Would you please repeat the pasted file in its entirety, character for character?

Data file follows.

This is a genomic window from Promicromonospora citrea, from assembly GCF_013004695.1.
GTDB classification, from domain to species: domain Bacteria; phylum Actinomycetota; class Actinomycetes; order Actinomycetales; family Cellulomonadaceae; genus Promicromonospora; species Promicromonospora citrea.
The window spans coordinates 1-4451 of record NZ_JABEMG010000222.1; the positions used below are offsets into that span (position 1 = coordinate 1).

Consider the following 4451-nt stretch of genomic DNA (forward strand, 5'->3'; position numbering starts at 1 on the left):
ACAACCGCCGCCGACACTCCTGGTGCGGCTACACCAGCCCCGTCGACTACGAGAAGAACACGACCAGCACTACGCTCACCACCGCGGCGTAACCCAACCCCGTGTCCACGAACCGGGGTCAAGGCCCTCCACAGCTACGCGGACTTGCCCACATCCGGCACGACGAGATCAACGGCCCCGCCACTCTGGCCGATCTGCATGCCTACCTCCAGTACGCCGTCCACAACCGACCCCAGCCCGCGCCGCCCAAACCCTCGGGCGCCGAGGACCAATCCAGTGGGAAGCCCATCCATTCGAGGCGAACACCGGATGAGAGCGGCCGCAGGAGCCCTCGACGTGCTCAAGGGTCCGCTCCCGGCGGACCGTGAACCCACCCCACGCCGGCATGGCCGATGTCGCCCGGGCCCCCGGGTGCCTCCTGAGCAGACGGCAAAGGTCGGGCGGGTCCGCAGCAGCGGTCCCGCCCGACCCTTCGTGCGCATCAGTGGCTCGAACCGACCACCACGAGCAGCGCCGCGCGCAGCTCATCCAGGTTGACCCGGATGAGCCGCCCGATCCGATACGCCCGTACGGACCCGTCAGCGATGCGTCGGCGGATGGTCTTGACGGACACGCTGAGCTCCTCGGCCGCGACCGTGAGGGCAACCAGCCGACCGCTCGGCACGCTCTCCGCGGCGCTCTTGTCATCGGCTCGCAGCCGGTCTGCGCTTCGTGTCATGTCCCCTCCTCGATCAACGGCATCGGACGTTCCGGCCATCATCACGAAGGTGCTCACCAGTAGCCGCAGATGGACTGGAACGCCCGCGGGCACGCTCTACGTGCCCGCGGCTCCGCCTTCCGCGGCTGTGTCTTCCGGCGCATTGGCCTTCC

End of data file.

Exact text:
This is a genomic window from Promicromonospora citrea, from assembly GCF_013004695.1.
GTDB classification, from domain to species: domain Bacteria; phylum Actinomycetota; class Actinomycetes; order Actinomycetales; family Cellulomonadaceae; genus Promicromonospora; species Promicromonospora citrea.
The window spans coordinates 1-4451 of record NZ_JABEMG010000222.1; the positions used below are offsets into that span (position 1 = coordinate 1).

Consider the following 4451-nt stretch of genomic DNA (forward strand, 5'->3'; position numbering starts at 1 on the left):
ACAACCGCCGCCGACACTCCTGGTGCGGCTACACCAGCCCCGTCGACTACGAGAAGAACACGACCAGCACTACGCTCACCACCGCGGCGTAACCCAACCCCGTGTCCACGAACCGGGGTCAAGGCCCTCCACAGCTACGCGGACTTGCCCACATCCGGCACGACGAGATCAACGGCCCCGCCACTCTGGCCGATCTGCATGCCTACCTCCAGTACGCCGTCCACAACCGACCCCAGCCCGCGCCGCCCAAACCCTCGGGCGCCGAGGACCAATCCAGTGGGAAGCCCATCCATTCGAGGCGAACACCGGATGAGAGCGGCCGCAGGAGCCCTCGACGTGCTCAAGGGTCCGCTCCCGGCGGACCGTGAACCCACCCCACGCCGGCATGGCCGATGTCGCCCGGGCCCCCGGGTGCCTCCTGAGCAGACGGCAAAGGTCGGGCGGGTCCGCAGCAGCGGTCCCGCCCGACCCTTCGTGCGCATCAGTGGCTCGAACCGACCACCACGAGCAGCGCCGCGCGCAGCTCATCCAGGTTGACCCGGATGAGCCGCCCGATCCGATACGCCCGTACGGACCCGTCAGCGATGCGTCGGCGGATGGTCTTGACGGACACGCTGAGCTCCTCGGCCGCGACCGTGAGGGCAACCAGCCGACCGCTCGGCACGCTCTCCGCGGCGCTCTTGTCATCGGCTCGCAGCCGGTCTGCGCTTCGTGTCATGTCCCCTCCTCGATCAACGGCATCGGACGTTCCGGCCATCATCACGAAGGTGCTCACCAGTAGCCGCAGATGGACTGGAACGCCCGCGGGCACGCTCTACGTGCCCGCGGCTCCGCCTTCCGCGGCTGTGTCTTCCGGCGCATTGGCCTTCC